How Does the Sarbanes Oxley Act Relate to Internal Controls?
December 3, 2010
In order to have a full understanding of what Internal Controls are and how they relate to The Sarbanes Oxley Act, I decided to do a little research on Internal Controls, first. (Horngren, Harrison, and Oliver, 2009, pp. 380-384), defines Internal Controls as an organizational plan and all the related measures adopted by an entity to safeguard assets, encourage employees to follow company policy, promote operational efficiency, and ensure accurate and reliable accounting records. A business can achieve its internal control objectives by applying five components. Monitoring of ...view middle of the document...
There were many concerns from the public that revolved around the Enron and WorldCom scandals. These scandals shook the stock market and caused many people to lose their jobs and 401k investments. The Sarbanes-Oxley Act revamped corporate governance in the United States and affected the accounting profession (Horngren, Harrison, and Oliver, 2009, p.380). The Sarbranes-Oxley Act made the following provisions:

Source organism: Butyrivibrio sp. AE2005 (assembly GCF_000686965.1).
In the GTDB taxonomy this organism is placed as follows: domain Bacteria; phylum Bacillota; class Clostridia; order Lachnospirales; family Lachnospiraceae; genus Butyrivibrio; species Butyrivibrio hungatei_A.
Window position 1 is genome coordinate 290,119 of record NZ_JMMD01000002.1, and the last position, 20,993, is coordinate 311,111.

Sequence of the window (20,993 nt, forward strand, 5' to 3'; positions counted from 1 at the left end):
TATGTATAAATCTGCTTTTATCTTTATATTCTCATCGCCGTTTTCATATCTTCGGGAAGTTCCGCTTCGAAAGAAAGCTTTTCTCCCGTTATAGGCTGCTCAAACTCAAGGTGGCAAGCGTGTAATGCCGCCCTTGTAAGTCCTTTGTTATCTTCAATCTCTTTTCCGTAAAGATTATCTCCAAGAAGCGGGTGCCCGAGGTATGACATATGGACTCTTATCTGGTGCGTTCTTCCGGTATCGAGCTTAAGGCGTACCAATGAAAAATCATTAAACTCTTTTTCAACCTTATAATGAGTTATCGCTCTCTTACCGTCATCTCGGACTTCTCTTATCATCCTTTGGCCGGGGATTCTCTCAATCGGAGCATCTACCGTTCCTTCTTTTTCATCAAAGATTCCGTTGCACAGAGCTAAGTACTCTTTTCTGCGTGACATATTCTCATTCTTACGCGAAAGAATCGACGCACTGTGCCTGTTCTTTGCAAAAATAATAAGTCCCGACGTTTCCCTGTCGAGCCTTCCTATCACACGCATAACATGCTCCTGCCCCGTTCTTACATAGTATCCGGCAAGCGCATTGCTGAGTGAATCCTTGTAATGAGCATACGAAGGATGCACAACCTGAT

1. Public companies must issue an internal control report, and an outside auditor must evaluate the client’s internal controls.
2. A new body, the Public Company Accounting Oversight Board, oversees the work of auditors of public companies.
3. Accounting firms may not audit a public client and also provide certain consulting services for the same client.
4. Stiff penalties await violators – 25 years in prison for securities fraud and 20 years for an executive making false sworn statements.
These new provisions are guaranteed to make a person think twice before becoming involved in financial scandals. Corporate America still finds The Sarbanes-Oxley Act compliance requirements to be burdensome, vague, and frustrating, as John Montana reported in The Information Management Journal on December 01, 2007. The Sarbanes Oxley-Act makes it difficult for Internal Controls to not be...